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A bi-weekly compilation of the latest outrageous, sometimes humorous, 
quotes in the liberal media.

June 16, 1997

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(Vol. Ten; No. 12)  


Why the Public Blames the GOP

ABC reporter John Cochran: "Flood victims in Grand Forks do not understand why Republican leaders refuse to pass an aid bill without strings attached."
Tomi Lundby, flood victim: "The river took our home, our possessions, our neighbors, our neighborhood and we still have our spirit. But the government is taking our spirit and our strength. And that's what's going to kill us."
Cochran: "Doug Sprehe is a life-long conservative Republican." Doug Sprehe: "I believed in these guys and I voted for some of them and I'm beginning to lose my faith in the conservative party."
Cochran: "...People whose homes and businesses were destroyed say GOP leaders should realize that what they really need is money to rebuild."
-- ABC's World News Tonight, June 6.


Hire Susan Molinari? But What About Our Precious Objectivity?

"What about the barricade that is supposed to exist in journalism between the political people and the officials on the one hand, and the reporters on the other? Aren't you tearing that barricade down?"
-- Question from a reporter to Rep. Susan Molinari (R-N.Y.) at the May 28 press conference announcing her move to CBS.

"Well, I think it's disturbing. I mean, she is not going to be a commentator or a part of a show where she's clearly identified with her partisan point of view -- she's going to be an anchor. And I think it means, it sends the message that there's no such thing as journalism anymore. It's all just about celebrity-hood and name recognition and I think it's, I think it's disturbing."
-- National Public Radio White House reporter Mara Liasson on Fox News Sunday, June 1.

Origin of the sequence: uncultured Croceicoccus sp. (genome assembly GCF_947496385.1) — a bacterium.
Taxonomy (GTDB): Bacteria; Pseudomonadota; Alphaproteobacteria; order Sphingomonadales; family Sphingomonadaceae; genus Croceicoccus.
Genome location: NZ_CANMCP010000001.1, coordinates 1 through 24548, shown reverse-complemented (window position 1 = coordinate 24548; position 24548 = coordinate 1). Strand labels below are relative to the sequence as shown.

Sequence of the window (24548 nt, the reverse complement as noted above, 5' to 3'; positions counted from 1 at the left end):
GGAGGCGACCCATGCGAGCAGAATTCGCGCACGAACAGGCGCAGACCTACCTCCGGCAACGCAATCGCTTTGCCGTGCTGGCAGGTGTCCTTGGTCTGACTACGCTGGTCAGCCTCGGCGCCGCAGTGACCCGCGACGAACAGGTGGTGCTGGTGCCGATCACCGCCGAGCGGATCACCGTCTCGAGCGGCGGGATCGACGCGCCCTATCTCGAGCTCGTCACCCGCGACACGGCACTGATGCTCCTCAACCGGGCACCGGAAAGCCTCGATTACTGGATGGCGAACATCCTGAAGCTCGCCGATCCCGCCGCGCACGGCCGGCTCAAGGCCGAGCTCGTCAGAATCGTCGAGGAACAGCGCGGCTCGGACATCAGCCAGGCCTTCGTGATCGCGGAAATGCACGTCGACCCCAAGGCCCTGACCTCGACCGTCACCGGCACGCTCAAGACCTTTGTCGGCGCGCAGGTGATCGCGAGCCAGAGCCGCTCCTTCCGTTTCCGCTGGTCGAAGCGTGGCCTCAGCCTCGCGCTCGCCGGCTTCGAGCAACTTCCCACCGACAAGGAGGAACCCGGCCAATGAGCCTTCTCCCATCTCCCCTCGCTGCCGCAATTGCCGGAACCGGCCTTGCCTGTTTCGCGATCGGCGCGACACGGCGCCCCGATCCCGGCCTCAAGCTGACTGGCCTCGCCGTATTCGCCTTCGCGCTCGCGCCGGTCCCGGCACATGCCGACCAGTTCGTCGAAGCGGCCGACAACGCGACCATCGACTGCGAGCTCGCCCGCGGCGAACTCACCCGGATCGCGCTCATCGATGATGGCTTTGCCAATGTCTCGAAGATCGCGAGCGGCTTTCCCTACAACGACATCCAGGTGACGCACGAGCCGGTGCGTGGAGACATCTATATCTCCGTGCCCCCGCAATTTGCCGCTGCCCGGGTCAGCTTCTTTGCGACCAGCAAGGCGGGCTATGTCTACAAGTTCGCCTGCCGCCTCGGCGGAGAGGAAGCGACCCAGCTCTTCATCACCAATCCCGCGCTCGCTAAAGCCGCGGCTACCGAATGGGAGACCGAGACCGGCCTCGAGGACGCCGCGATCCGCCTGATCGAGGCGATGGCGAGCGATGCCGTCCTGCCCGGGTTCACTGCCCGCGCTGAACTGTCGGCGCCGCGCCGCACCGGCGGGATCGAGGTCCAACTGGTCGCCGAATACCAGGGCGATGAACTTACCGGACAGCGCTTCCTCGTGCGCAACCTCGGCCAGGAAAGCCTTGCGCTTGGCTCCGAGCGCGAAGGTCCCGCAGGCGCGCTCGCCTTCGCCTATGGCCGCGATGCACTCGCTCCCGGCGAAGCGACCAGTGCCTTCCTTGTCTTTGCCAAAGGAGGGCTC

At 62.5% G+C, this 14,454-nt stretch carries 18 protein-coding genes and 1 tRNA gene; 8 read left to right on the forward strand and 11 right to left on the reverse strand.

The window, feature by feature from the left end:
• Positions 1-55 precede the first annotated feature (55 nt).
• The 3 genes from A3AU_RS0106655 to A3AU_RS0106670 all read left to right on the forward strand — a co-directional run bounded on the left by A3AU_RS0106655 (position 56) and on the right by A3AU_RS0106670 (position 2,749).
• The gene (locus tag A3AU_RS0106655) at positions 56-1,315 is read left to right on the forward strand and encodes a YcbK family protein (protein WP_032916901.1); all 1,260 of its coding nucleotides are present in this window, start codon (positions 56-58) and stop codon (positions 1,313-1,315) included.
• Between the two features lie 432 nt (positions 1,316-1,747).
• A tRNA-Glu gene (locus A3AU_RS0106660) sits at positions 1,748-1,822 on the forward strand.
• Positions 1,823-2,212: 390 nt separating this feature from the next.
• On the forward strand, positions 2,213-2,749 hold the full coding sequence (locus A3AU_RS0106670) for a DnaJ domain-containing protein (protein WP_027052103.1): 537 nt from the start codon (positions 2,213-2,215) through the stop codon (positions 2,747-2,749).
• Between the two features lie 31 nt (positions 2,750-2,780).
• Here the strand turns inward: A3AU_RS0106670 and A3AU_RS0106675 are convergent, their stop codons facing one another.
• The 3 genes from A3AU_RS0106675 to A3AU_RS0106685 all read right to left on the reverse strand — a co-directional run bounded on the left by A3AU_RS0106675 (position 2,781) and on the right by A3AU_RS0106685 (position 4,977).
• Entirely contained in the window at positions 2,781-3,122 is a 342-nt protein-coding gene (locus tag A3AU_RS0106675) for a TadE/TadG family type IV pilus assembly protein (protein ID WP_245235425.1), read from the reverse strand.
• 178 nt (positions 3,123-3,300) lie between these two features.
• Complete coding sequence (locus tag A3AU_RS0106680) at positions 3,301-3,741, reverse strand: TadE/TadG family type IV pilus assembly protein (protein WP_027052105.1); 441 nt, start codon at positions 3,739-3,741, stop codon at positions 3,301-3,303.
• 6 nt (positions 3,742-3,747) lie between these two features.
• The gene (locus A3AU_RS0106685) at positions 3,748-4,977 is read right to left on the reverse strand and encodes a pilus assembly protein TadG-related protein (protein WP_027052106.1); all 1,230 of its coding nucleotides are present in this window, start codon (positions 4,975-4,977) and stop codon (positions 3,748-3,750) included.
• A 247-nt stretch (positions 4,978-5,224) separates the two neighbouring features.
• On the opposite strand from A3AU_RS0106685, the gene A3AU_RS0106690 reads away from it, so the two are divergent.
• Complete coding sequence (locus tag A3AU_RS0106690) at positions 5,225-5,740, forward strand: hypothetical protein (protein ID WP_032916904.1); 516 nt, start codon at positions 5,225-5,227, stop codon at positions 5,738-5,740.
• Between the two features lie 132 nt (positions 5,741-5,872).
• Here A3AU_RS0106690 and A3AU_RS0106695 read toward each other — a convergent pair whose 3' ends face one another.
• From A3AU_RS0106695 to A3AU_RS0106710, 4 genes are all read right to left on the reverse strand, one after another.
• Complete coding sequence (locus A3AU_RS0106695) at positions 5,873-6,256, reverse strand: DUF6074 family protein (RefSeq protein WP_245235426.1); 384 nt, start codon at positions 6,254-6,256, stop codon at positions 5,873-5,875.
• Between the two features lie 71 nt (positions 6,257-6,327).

"Well, this really makes me want to puke. You know, at least CBS had the decency, when they hired Diane Sawyer from the Nixon White House, to make her go out and stand in the rain for a year or so, to earn her position....it really, it just makes me want to throw up."
-- NPR's Nina Totenberg, May 31 Inside Washington. (Neither Liasson nor Totenberg noted that the current and previous two Presidents of NPR had been Democratic operatives. In fact, when Clinton won the NPR President at the time jumped to the new administration.)

"But must we all take sides? One of this country's great contributions to democracy in this century has been the development of an independent, nonpartisan, nonideological press....until recently, at least, American journalists have been trained and worked in an environment that has taught them to keep political advocacy and ideology out of their reporting and writing."
-- Wall Street Journal Washington Bureau Chief Alan Murray in a Journal op-ed, June 2.

"I don't feel that there is partisanship in the news. I think that there are -- is an attempt -- I mean, it is the basic tenet of journalism to be fair, to be critical, to be watchdogs, and sometimes that means to take unpopular positions with one side of the aisle versus the other. But I think as an activist, as an elected official, it is very difficult for the public to then think that you're now able to -- to remove yourself from that debate and act as a journalist should."
-- NBC News Vice President Cheryl Gould on the PBS News Hour, June 6.

Reality Check:
"Today, GOP congressional candidates were summoned to Washington and given a battle plan. However, as NBC's Lisa Myers tells us tonight, it is long on promises and short on sound premises."
-- Tom Brokaw introducing the Contract with America, September 27, 1994 NBC Nightly News.

"When NBC Nightly News continues: In Washington, if they cut food stamps, who doesn't eat?"
-- Brokaw, March 22, 1995 Nightly News.


Traveling New Lengths to Defend Clinton